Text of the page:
In 1994 Campbell was elected president of Textron; in 1998 he was appointed chief executive officer and was slated to take over Hardymon's position as chairman in 1999. By that time the two men had succeeded in reshaping Textron's portfolio such that 100 percent of its revenues were generated from core businesses. They had also doubled their company's revenue percentages from non-U.S. operations.


In 1999, following Hardymon's retirement, the CEO Campbell added the title of chairman and relinquished the presidency, as had been planned. Determined to maintain the momentum achieved by his predecessor, Campbell played a key role in developing not only corporate strategy but also cohesive management teams. He was chairman of Textron's Management Committee, which comprised the top six executives of the corporation. The committee forged ahead with refinement plans, earmarking top personnel, reshaping the business portfolio, and organizing the company into complimentary enterprise synergies.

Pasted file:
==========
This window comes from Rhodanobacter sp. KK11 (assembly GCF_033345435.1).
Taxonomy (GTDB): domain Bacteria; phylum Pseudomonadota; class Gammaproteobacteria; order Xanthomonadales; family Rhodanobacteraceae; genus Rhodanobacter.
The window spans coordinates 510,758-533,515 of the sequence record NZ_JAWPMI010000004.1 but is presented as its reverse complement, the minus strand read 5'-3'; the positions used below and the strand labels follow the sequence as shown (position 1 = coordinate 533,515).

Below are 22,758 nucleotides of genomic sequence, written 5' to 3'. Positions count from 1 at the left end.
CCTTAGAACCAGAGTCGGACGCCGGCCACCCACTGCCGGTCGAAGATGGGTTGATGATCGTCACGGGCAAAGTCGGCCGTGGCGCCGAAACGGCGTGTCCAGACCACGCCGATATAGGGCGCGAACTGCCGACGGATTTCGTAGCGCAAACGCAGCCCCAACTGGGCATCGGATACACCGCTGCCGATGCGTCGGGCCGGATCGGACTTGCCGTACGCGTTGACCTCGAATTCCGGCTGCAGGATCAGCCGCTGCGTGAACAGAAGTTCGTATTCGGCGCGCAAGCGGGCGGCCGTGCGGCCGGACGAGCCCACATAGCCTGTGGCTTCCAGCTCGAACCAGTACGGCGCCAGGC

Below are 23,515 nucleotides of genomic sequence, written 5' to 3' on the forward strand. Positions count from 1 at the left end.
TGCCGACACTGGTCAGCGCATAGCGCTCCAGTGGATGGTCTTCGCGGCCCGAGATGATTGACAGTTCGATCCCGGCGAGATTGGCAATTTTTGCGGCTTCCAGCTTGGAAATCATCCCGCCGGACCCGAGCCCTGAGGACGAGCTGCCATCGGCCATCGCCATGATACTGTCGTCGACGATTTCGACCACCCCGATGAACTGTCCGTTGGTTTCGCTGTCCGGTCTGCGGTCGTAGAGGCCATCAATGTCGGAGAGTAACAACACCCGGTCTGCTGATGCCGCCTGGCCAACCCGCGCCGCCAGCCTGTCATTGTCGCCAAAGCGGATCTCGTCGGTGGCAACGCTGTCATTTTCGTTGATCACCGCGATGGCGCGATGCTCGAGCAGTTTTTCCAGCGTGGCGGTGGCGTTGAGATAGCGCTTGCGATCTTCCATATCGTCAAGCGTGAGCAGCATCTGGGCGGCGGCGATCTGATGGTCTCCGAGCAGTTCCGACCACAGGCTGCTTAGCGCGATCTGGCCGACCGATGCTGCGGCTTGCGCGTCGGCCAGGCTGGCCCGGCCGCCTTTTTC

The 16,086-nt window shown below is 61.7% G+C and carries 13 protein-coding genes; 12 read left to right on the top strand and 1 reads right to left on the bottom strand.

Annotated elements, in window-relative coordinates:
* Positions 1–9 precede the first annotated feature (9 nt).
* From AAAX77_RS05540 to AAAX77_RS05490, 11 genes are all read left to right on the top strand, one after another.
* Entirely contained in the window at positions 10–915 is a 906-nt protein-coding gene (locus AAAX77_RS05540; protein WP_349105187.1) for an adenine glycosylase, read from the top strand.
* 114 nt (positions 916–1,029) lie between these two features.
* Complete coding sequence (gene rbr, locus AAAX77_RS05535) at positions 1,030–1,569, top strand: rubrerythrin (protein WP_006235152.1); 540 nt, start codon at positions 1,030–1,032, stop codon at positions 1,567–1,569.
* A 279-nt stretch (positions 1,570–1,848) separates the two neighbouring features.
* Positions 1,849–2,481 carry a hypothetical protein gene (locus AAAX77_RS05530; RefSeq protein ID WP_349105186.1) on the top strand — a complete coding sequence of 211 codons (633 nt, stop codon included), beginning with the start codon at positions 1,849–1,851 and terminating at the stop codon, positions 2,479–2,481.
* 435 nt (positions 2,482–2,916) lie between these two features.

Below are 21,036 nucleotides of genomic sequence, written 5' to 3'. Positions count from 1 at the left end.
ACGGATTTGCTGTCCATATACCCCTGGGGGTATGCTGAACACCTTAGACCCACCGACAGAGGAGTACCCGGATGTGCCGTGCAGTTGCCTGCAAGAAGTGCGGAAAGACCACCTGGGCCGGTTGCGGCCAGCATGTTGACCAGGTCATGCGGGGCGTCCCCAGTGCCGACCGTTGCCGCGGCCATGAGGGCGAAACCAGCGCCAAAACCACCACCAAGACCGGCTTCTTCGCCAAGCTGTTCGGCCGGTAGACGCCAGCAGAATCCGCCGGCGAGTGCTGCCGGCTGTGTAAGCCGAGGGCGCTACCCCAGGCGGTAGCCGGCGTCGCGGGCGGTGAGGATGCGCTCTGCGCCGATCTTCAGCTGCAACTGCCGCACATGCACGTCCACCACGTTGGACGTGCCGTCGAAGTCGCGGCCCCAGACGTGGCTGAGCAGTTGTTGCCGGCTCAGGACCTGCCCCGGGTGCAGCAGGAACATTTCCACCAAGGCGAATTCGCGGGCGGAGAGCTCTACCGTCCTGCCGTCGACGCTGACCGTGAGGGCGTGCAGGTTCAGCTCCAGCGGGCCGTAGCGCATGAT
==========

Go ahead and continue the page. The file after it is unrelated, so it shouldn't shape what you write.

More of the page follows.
Already recognized for his good judgment and high integrity, Campbell regained the additional title of president in 2001. He continued to build on his vision of better fostering Textron's inter- and intrabusiness relations. Satisfied with restricting core operations to four key groups, he turned his attention inward, cleaning up shop and maximizing existing potential rather than acquiring new businesses with merely speculative potential. He increased the number of personnel transfers and promotions between segments and began to standardize compensation and performance tracking across the board.